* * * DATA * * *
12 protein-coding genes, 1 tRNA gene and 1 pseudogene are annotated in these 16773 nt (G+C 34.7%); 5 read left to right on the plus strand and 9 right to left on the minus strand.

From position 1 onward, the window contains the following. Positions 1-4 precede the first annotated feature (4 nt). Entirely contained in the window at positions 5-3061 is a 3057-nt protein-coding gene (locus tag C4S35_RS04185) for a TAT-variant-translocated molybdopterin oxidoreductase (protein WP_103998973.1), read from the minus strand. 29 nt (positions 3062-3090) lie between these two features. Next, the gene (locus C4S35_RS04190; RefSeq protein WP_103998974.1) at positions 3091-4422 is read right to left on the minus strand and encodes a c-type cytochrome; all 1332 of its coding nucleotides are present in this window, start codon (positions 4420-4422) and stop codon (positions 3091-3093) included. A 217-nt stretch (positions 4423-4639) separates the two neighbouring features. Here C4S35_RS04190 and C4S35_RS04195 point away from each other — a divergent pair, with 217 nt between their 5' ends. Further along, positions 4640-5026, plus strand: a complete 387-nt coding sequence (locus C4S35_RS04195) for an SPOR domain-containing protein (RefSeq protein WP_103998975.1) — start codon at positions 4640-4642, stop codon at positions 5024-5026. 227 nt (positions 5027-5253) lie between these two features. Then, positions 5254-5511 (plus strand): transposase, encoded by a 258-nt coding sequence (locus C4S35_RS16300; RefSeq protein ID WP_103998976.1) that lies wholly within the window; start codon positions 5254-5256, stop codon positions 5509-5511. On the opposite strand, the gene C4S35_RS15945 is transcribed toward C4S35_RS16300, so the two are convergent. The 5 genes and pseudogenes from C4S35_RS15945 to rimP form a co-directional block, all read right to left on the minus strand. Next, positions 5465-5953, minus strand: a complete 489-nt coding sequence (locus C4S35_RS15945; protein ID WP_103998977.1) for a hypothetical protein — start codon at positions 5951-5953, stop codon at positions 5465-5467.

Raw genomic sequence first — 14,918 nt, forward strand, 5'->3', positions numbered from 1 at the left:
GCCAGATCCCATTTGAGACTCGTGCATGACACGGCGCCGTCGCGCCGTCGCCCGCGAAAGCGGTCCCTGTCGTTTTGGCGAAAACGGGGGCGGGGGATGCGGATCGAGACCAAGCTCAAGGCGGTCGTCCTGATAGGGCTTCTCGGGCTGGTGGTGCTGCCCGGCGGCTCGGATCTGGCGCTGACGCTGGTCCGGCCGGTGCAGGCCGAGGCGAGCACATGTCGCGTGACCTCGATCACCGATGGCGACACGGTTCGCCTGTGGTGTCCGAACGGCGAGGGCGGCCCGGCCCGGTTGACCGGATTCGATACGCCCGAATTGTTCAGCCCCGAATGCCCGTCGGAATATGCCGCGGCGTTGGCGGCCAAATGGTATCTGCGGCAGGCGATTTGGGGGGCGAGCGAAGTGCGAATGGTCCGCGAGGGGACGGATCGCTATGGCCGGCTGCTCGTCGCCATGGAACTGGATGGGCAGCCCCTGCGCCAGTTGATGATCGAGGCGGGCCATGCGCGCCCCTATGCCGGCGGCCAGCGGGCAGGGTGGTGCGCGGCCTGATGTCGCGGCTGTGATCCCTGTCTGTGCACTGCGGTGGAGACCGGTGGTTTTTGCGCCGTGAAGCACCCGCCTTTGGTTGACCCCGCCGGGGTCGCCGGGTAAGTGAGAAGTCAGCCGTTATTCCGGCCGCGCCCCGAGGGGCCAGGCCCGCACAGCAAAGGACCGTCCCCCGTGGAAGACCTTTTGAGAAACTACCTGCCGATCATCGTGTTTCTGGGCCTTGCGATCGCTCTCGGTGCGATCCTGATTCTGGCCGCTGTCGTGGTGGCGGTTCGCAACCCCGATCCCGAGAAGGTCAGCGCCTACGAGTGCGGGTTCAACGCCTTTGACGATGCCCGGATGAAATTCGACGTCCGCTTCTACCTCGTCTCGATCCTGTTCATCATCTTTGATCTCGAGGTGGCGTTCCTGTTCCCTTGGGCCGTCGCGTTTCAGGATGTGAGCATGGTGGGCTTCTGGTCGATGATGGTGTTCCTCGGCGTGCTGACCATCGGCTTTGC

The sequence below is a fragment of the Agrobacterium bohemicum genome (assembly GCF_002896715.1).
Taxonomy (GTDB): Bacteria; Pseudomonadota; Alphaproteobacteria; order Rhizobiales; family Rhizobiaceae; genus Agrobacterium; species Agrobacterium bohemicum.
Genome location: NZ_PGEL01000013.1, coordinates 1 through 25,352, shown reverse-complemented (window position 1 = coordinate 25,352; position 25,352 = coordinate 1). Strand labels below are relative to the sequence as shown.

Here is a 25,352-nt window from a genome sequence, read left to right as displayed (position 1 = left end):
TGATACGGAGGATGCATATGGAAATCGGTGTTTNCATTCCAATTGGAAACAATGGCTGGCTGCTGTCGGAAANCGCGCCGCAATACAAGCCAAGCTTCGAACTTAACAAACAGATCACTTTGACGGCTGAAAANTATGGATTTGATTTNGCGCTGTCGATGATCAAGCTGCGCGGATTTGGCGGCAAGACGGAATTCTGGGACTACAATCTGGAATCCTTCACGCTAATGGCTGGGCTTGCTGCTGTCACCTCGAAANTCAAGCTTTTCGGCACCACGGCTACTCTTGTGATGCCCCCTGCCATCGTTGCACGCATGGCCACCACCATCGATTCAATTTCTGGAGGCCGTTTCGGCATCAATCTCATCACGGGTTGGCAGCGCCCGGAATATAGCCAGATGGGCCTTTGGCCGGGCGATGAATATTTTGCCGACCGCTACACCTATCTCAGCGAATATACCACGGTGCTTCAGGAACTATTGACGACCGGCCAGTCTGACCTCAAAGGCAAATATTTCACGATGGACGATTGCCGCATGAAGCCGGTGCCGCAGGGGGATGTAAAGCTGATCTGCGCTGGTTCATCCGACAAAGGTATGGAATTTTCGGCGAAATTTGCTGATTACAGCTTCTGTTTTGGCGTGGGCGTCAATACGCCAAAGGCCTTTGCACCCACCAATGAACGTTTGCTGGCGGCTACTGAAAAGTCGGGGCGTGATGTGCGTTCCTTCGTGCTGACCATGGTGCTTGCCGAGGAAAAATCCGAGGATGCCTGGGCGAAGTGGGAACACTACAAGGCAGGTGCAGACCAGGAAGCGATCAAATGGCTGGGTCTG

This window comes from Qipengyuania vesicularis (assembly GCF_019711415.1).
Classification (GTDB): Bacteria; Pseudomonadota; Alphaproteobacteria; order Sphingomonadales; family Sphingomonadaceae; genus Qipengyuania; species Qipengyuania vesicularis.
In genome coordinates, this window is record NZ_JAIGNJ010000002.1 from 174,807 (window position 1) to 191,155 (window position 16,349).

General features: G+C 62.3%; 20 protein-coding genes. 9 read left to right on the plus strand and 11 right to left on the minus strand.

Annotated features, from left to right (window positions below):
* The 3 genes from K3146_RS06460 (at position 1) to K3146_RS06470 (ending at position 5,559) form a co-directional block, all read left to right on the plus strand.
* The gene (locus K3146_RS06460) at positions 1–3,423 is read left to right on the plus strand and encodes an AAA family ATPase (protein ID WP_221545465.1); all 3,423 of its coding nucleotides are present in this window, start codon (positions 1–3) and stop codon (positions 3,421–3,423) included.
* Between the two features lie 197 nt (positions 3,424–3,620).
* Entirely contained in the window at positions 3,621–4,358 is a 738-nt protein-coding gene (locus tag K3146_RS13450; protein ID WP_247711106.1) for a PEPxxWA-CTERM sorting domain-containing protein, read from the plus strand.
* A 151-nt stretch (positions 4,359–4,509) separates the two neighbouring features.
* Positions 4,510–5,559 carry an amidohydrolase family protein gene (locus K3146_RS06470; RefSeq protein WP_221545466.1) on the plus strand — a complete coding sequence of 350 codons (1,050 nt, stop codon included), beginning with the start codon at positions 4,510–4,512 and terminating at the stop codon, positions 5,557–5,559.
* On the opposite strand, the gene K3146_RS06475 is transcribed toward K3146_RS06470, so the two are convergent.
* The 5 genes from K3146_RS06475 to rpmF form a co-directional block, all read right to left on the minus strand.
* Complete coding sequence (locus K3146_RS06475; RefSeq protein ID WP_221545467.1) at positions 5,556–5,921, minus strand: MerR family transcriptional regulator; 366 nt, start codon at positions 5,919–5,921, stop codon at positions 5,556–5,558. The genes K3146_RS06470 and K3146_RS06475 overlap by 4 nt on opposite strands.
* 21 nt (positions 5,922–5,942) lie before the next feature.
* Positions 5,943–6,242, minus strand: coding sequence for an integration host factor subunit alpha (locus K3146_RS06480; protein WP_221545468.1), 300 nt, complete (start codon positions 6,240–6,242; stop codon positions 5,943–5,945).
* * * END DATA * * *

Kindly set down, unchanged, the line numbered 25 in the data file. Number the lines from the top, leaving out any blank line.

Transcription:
* Positions 5,943–6,242, minus strand: coding sequence for an integration host factor subunit alpha (locus K3146_RS06480; protein WP_221545468.1), 300 nt, complete (start codon positions 6,240–6,242; stop codon positions 5,943–5,945).